Third person – Singular
They그들 (geudeul)
그녀들 (geunyeodeul)
*for female
Third person – Plural

There you have the Korean pronouns. However, to go deeper in learning the different Korean pronouns, let’s move on to the next part of the lesson.

I in Korean

The personal pronoun “I” in Korean is expressed with either 나 (na) and 저 (jeo). The Korean pronoun 나 (na) is used to express the informal version of the personal pronoun “I”.

On the other hand, the Korean pronoun 저 (jeo) is used for the formal version of the pronoun “I.”

I in Korean and Me in Korean (Singular) – First-person

Let’s start with the personal pronoun “I” in Korean, which is the first person singular pronoun. You will want to use the formal “I” when speaking to those older than you or in a higher position than you, but also when meeting with someone for the first time.

Although you are talking about yourself, maintaining formality offers your respect to your speaking partner. Once a friendship has been established, you may drop to referring to yourself on an informal level.

Girl Stands In A Warrior Pose

I (formal) → 저 (jeo)

I (informal) → 나 (na)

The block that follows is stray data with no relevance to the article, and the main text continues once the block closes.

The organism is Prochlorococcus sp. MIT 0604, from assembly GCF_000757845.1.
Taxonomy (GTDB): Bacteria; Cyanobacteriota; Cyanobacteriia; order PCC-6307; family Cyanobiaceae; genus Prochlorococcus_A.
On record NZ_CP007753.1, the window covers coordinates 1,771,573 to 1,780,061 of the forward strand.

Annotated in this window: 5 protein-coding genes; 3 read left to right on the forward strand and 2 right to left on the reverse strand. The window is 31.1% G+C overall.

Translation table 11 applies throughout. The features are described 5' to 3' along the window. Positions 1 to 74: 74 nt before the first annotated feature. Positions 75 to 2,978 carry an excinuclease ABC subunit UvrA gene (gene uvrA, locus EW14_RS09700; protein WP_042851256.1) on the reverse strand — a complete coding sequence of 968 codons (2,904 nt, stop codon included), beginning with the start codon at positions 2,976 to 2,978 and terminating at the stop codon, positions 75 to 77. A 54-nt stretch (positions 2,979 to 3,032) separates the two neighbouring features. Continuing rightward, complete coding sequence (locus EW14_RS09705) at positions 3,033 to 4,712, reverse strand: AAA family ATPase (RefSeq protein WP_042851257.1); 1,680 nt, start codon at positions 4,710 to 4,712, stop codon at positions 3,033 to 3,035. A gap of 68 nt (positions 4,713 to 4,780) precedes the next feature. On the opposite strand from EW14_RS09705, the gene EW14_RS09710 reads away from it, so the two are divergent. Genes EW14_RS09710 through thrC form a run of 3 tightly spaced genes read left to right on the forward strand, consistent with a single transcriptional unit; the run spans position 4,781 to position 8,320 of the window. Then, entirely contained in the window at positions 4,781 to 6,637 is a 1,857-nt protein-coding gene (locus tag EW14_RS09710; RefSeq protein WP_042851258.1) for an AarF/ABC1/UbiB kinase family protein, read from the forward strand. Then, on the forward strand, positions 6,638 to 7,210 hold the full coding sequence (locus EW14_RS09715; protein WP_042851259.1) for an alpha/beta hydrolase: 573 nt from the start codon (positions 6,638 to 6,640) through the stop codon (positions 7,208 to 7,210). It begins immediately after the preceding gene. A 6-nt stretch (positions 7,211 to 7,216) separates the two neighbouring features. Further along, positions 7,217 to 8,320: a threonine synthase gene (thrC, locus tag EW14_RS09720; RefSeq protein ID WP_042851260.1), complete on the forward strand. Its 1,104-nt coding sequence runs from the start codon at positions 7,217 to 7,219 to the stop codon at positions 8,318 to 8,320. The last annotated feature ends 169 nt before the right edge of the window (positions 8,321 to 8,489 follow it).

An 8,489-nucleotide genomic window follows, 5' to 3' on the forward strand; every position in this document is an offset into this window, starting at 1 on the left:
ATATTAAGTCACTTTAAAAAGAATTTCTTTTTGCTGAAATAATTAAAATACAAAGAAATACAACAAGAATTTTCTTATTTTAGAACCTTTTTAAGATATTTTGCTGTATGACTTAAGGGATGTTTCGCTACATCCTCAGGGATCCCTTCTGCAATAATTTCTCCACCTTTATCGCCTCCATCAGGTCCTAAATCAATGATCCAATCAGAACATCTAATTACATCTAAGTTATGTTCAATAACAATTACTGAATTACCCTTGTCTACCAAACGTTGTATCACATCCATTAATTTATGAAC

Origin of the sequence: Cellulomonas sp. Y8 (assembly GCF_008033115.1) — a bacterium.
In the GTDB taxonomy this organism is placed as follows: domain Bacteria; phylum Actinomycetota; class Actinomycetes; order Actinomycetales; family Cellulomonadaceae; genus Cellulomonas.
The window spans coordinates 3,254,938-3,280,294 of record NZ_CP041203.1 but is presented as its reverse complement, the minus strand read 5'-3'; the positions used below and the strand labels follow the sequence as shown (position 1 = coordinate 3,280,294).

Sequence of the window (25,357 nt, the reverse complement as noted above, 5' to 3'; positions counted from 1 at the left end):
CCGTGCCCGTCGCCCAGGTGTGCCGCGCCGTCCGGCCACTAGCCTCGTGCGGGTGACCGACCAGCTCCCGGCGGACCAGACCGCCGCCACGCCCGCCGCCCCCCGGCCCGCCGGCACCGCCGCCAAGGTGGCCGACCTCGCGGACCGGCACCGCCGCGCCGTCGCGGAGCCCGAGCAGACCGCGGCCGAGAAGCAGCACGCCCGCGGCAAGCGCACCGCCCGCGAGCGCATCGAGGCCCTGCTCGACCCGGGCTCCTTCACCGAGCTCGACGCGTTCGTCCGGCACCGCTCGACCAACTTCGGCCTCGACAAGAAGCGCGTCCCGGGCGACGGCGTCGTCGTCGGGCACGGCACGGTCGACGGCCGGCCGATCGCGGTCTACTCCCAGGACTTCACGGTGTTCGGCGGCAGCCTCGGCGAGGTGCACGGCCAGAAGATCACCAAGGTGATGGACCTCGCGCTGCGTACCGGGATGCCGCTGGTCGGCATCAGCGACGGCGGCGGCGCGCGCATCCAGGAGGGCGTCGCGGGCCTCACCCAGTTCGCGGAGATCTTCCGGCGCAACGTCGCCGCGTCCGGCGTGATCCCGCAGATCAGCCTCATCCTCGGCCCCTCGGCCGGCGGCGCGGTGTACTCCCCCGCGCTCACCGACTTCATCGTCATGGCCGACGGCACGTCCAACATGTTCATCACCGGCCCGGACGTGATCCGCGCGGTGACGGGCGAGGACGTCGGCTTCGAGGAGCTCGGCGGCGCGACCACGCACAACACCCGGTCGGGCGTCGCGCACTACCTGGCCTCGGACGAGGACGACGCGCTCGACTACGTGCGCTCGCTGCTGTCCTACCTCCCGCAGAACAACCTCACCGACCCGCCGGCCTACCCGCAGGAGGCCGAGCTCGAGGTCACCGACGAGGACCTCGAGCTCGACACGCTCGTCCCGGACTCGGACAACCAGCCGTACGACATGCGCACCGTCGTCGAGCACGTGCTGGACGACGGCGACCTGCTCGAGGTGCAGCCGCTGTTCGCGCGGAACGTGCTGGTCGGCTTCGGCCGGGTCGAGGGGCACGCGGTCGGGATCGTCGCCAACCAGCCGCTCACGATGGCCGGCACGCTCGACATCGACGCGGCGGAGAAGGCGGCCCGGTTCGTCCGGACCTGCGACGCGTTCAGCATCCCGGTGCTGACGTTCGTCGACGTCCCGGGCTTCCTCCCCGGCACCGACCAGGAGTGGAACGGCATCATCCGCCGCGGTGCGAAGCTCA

Below is a list of the different forms of the Korean pronoun for “I”. We added the romanization for the rough approximation of the personal pronouns’ pronunciation. However, we recommend learning the Korean alphabet so you can pronounce these pronouns more accurately.

EnglishKorean PronounsFormality
I (jeoneun)
(naneun)
formal
informal
I am (jega)
(naega)
formal
informal
Me (jeoreul)
(nareul)
formal
informal
Me too (jeodo)
(nado)
formal
informal
My (jeoui)
(naui)
formal
informal

Me in Korean

The personal pronoun “me” in Korean is expressed using the same Korean pronouns for “I”. This means the Korean pronouns 나 (na) and 저 (jeo) are also used to say “me” in Korean.

However, the particles used after them are different. The Korean particle 를 follows the pronouns 나 (na) and 저 (jeo) to express the personal pronoun “me” in Korean.